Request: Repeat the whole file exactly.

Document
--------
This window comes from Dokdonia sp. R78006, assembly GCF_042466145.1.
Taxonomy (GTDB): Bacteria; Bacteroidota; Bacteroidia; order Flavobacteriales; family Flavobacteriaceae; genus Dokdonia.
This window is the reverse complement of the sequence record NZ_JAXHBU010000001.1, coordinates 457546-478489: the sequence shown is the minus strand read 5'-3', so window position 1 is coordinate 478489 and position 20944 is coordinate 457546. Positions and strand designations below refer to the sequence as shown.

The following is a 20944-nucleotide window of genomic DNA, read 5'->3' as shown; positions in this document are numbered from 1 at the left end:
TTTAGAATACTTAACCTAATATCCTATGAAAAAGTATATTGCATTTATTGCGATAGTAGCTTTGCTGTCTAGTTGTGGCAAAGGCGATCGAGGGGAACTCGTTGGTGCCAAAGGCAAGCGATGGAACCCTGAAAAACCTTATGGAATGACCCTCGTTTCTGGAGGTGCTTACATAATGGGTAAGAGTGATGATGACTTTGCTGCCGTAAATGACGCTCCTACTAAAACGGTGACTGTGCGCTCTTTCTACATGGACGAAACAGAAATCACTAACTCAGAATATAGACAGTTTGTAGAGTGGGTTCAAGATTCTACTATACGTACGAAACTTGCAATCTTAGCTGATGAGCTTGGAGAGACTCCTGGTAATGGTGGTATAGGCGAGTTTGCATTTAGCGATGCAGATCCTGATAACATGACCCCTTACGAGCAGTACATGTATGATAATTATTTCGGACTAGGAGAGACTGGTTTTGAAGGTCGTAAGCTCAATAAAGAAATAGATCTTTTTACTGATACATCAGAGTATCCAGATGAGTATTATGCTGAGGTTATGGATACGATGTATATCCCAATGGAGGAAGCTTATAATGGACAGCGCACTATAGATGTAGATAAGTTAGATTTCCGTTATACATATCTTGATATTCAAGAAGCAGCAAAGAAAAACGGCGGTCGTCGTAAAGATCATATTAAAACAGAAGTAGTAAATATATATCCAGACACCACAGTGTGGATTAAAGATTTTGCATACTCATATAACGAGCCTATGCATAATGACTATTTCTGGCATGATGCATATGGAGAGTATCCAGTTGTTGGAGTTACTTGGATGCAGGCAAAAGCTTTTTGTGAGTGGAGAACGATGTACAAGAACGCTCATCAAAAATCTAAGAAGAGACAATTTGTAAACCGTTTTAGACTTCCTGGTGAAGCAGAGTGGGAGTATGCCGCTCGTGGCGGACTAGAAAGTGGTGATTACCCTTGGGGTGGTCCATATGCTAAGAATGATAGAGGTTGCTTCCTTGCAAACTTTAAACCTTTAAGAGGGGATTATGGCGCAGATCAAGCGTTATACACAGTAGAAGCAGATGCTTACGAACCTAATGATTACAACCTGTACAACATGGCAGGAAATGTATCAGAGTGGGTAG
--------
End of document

This window comes from Dokdonia sp. R78006, assembly GCF_042466145.1.
Taxonomy (GTDB): Bacteria; Bacteroidota; Bacteroidia; order Flavobacteriales; family Flavobacteriaceae; genus Dokdonia.
This window is the reverse complement of the sequence record NZ_JAXHBU010000001.1, coordinates 457546-478489: the sequence shown is the minus strand read 5'-3', so window position 1 is coordinate 478489 and position 20944 is coordinate 457546. Positions and strand designations below refer to the sequence as shown.

The following is a 20944-nucleotide window of genomic DNA, read 5'->3' as shown; positions in this document are numbered from 1 at the left end:
TTTAGAATACTTAACCTAATATCCTATGAAAAAGTATATTGCATTTATTGCGATAGTAGCTTTGCTGTCTAGTTGTGGCAAAGGCGATCGAGGGGAACTCGTTGGTGCCAAAGGCAAGCGATGGAACCCTGAAAAACCTTATGGAATGACCCTCGTTTCTGGAGGTGCTTACATAATGGGTAAGAGTGATGATGACTTTGCTGCCGTAAATGACGCTCCTACTAAAACGGTGACTGTGCGCTCTTTCTACATGGACGAAACAGAAATCACTAACTCAGAATATAGACAGTTTGTAGAGTGGGTTCAAGATTCTACTATACGTACGAAACTTGCAATCTTAGCTGATGAGCTTGGAGAGACTCCTGGTAATGGTGGTATAGGCGAGTTTGCATTTAGCGATGCAGATCCTGATAACATGACCCCTTACGAGCAGTACATGTATGATAATTATTTCGGACTAGGAGAGACTGGTTTTGAAGGTCGTAAGCTCAATAAAGAAATAGATCTTTTTACTGATACATCAGAGTATCCAGATGAGTATTATGCTGAGGTTATGGATACGATGTATATCCCAATGGAGGAAGCTTATAATGGACAGCGCACTATAGATGTAGATAAGTTAGATTTCCGTTATACATATCTTGATATTCAAGAAGCAGCAAAGAAAAACGGCGGTCGTCGTAAAGATCATATTAAAACAGAAGTAGTAAATATATATCCAGACACCACAGTGTGGATTAAAGATTTTGCATACTCATATAACGAGCCTATGCATAATGACTATTTCTGGCATGATGCATATGGAGAGTATCCAGTTGTTGGAGTTACTTGGATGCAGGCAAAAGCTTTTTGTGAGTGGAGAACGATGTACAAGAACGCTCATCAAAAATCTAAGAAGAGACAATTTGTAAACCGTTTTAGACTTCCTGGTGAAGCAGAGTGGGAGTATGCCGCTCGTGGCGGACTAGAAAGTGGTGATTACCCTTGGGGTGGTCCATATGCTAAGAATGATAGAGGTTGCTTCCTTGCAAACTTTAAACCTTTAAGAGGGGATTATGGCGCAGATCAAGCGTTATACACAGTAGAAGCAGATGCTTACGAACCTAATGATTACAACCTGTACAACATGGCAGGAAATGTATCAGAGTGGGTAG